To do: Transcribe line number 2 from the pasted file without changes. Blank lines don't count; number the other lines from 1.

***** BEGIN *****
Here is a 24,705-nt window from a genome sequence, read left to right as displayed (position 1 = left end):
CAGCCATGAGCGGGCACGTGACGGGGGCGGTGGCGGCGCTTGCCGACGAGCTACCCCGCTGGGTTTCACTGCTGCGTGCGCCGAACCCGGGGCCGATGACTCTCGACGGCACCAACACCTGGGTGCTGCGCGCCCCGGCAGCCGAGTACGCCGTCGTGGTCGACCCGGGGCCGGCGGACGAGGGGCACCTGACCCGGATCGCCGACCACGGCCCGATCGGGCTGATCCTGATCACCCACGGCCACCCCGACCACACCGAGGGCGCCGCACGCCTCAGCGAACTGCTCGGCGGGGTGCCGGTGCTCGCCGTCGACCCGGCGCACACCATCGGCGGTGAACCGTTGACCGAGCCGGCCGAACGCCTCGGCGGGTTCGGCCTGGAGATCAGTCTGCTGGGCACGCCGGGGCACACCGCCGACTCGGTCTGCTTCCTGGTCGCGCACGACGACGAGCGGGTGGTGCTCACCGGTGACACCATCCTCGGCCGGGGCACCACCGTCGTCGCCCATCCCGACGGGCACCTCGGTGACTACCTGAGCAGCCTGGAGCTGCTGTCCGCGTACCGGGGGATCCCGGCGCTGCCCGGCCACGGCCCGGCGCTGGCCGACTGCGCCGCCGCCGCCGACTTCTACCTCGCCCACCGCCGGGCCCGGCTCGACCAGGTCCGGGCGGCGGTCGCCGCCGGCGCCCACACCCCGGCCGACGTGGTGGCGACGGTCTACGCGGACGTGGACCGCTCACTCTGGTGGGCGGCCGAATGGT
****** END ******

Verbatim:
CAGCCATGAGCGGGCACGTGACGGGGGCGGTGGCGGCGCTTGCCGACGAGCTACCCCGCTGGGTTTCACTGCTGCGTGCGCCGAACCCGGGGCCGATGACTCTCGACGGCACCAACACCTGGGTGCTGCGCGCCCCGGCAGCCGAGTACGCCGTCGTGGTCGACCCGGGGCCGGCGGACGAGGGGCACCTGACCCGGATCGCCGACCACGGCCCGATCGGGCTGATCCTGATCACCCACGGCCACCCCGACCACACCGAGGGCGCCGCACGCCTCAGCGAACTGCTCGGCGGGGTGCCGGTGCTCGCCGTCGACCCGGCGCACACCATCGGCGGTGAACCGTTGACCGAGCCGGCCGAACGCCTCGGCGGGTTCGGCCTGGAGATCAGTCTGCTGGGCACGCCGGGGCACACCGCCGACTCGGTCTGCTTCCTGGTCGCGCACGACGACGAGCGGGTGGTGCTCACCGGTGACACCATCCTCGGCCGGGGCACCACCGTCGTCGCCCATCCCGACGGGCACCTCGGTGACTACCTGAGCAGCCTGGAGCTGCTGTCCGCGTACCGGGGGATCCCGGCGCTGCCCGGCCACGGCCCGGCGCTGGCCGACTGCGCCGCCGCCGCCGACTTCTACCTCGCCCACCGCCGGGCCCGGCTCGACCAGGTCCGGGCGGCGGTCGCCGCCGGCGCCCACACCCCGGCCGACGTGGTGGCGACGGTCTACGCGGACGTGGACCGCTCACTCTGGTGGGCGGCCGAATGGT